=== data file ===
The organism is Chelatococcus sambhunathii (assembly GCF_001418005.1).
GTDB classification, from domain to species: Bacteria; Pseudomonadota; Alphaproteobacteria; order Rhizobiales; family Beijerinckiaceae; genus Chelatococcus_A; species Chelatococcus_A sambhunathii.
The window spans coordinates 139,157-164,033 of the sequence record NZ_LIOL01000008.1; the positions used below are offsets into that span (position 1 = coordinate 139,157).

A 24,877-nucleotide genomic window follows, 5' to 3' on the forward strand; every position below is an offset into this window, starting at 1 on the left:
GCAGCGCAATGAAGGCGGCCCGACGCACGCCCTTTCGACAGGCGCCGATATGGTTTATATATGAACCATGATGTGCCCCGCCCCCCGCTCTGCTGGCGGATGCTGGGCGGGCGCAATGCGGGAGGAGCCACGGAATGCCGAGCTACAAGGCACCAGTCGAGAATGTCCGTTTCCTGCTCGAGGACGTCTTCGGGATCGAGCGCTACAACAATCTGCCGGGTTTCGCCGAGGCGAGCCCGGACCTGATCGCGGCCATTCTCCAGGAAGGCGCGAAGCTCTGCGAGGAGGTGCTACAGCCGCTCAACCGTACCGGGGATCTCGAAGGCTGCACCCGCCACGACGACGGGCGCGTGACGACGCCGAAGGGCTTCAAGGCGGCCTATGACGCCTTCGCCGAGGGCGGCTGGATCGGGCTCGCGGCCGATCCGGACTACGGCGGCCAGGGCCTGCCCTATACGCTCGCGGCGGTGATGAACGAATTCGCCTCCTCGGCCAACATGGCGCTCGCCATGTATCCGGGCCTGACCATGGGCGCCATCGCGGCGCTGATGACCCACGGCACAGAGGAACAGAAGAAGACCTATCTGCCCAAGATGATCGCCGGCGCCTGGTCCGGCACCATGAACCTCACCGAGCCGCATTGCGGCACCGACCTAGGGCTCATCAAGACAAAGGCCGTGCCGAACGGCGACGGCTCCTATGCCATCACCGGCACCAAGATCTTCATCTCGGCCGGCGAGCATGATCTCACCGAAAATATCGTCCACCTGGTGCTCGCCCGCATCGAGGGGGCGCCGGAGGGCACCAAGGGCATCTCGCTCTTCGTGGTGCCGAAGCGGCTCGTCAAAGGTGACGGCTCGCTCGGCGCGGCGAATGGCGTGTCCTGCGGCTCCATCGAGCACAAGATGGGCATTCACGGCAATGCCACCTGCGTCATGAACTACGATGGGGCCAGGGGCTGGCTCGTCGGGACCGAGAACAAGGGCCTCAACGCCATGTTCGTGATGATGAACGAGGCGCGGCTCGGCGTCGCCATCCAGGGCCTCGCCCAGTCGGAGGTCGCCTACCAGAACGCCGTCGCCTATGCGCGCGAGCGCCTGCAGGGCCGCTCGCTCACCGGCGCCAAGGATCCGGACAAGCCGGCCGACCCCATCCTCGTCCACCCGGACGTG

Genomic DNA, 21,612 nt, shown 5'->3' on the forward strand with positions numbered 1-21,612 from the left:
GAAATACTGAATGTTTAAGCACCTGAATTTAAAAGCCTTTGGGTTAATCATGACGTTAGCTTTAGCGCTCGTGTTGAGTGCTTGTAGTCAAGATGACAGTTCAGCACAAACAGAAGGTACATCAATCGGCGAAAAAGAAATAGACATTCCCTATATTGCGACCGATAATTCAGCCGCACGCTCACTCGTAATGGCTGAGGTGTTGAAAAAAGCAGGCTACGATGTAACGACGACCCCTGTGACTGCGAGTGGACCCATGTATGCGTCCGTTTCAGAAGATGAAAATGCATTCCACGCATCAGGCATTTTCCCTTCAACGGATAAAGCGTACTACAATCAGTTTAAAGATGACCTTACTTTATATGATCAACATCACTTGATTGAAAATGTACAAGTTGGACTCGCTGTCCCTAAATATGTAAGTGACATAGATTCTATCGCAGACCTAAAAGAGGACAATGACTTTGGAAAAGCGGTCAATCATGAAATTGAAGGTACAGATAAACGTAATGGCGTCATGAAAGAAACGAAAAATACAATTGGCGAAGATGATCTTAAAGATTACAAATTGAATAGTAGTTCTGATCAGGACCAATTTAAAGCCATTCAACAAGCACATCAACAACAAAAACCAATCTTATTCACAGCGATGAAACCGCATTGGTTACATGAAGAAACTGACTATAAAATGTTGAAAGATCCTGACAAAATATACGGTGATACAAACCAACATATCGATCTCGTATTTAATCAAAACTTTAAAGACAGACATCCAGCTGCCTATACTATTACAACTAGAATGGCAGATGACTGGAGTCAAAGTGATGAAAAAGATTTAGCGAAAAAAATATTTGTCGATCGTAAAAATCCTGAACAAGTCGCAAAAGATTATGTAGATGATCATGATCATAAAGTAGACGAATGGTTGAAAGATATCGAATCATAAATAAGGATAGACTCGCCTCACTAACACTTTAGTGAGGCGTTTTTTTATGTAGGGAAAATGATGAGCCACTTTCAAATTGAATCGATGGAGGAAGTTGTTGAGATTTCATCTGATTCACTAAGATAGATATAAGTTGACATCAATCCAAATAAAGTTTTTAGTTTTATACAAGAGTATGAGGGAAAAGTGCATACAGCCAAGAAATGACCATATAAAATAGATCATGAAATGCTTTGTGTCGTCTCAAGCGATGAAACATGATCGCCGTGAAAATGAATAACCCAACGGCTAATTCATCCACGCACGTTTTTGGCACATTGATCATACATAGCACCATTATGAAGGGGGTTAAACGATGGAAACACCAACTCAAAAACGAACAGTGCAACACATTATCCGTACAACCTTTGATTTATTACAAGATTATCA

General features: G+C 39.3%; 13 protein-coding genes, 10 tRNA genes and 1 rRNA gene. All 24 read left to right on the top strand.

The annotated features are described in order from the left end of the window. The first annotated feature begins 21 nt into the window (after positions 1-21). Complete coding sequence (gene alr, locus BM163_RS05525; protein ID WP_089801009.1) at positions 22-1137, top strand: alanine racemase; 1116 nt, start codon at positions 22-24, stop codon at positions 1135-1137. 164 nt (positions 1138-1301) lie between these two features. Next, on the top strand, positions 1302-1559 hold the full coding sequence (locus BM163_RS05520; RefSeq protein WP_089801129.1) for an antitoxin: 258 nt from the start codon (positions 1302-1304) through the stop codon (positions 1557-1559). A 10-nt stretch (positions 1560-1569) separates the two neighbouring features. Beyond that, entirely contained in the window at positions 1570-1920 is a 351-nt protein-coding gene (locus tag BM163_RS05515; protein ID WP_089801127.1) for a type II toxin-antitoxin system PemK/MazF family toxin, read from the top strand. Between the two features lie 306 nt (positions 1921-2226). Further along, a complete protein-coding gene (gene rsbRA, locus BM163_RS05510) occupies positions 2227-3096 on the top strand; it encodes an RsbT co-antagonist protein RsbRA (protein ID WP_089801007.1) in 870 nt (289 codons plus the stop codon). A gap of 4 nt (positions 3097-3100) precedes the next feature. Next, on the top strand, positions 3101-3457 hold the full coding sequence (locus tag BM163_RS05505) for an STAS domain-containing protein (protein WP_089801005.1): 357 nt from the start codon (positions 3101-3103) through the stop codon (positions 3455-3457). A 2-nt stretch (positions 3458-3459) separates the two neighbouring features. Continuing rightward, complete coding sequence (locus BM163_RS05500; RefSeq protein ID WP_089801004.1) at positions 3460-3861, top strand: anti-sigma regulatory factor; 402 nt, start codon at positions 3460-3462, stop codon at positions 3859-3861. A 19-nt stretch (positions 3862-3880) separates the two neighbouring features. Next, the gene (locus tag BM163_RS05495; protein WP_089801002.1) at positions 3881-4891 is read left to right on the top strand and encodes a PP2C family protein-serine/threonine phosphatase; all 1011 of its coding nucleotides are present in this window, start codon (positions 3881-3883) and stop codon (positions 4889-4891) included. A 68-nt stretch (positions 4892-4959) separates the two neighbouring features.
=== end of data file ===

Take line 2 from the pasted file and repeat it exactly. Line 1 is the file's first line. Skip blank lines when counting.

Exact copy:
GTDB classification, from domain to species: Bacteria; Pseudomonadota; Alphaproteobacteria; order Rhizobiales; family Beijerinckiaceae; genus Chelatococcus_A; species Chelatococcus_A sambhunathii.